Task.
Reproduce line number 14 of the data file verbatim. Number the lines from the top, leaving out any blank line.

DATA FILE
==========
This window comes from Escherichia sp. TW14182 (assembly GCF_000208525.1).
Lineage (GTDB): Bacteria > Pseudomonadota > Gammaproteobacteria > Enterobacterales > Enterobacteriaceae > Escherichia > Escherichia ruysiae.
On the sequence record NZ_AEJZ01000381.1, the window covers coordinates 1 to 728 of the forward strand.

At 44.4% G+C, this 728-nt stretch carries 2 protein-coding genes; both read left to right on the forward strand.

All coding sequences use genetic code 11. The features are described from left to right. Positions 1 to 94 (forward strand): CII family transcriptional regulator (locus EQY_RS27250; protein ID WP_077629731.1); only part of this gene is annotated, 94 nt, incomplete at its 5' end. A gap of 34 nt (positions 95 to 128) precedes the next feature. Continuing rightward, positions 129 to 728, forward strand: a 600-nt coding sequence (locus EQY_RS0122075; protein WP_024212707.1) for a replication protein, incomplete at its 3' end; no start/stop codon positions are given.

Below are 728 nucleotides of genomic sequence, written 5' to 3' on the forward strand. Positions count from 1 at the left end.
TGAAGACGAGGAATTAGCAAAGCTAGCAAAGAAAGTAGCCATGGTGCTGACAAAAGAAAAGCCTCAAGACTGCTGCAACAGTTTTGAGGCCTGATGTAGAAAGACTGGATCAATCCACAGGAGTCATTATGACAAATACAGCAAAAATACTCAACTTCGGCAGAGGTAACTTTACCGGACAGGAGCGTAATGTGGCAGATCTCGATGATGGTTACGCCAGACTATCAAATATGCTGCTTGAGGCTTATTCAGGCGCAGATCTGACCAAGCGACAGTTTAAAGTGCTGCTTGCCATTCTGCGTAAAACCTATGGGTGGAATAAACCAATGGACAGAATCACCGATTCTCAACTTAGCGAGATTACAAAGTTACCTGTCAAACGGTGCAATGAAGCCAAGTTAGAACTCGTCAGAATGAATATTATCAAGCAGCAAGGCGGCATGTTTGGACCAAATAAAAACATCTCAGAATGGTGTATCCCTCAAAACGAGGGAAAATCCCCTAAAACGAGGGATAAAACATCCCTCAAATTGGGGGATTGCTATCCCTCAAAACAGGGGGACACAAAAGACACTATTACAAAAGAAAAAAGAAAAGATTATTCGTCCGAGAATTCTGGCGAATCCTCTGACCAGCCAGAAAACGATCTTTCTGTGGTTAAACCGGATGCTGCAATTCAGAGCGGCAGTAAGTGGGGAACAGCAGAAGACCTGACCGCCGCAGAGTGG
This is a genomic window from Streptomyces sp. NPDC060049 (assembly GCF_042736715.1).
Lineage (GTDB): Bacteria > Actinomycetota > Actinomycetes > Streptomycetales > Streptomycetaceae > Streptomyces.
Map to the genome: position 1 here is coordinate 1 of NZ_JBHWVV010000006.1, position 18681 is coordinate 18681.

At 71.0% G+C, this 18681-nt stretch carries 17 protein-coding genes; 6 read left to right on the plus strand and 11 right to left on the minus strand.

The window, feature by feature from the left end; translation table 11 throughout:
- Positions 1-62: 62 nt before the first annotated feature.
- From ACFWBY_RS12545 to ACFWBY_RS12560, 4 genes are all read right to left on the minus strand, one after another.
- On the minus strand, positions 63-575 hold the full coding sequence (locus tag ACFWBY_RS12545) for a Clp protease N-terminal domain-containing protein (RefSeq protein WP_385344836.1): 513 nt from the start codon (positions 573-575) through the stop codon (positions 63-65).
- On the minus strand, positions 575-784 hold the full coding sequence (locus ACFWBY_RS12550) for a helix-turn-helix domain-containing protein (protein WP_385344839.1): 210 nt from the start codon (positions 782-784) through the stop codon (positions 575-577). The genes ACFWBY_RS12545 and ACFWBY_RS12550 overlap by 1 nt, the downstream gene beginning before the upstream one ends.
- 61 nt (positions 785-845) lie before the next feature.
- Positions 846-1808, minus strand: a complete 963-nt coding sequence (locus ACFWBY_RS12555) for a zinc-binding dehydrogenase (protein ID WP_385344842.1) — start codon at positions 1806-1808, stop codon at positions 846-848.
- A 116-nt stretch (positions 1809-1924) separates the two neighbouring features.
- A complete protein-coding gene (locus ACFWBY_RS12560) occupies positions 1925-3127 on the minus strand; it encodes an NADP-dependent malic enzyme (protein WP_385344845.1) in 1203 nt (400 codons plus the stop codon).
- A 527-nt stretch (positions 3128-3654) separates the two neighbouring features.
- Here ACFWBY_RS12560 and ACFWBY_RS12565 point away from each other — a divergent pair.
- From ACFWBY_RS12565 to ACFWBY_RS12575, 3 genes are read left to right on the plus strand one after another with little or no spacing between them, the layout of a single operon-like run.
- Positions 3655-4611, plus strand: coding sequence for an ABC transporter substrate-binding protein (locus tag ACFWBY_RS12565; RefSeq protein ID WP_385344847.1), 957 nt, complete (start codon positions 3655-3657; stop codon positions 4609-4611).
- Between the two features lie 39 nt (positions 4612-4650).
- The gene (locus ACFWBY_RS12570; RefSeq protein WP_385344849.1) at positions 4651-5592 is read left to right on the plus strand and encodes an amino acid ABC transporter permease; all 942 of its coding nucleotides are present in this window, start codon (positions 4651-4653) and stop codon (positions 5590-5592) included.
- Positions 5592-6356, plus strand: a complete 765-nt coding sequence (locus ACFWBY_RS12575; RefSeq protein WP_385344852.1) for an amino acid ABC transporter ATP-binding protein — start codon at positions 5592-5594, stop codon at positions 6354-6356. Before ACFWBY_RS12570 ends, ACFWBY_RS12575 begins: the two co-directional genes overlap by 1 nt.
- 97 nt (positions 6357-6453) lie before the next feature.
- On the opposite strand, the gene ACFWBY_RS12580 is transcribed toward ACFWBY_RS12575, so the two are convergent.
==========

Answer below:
- From ACFWBY_RS12545 to ACFWBY_RS12560, 4 genes are all read right to left on the minus strand, one after another.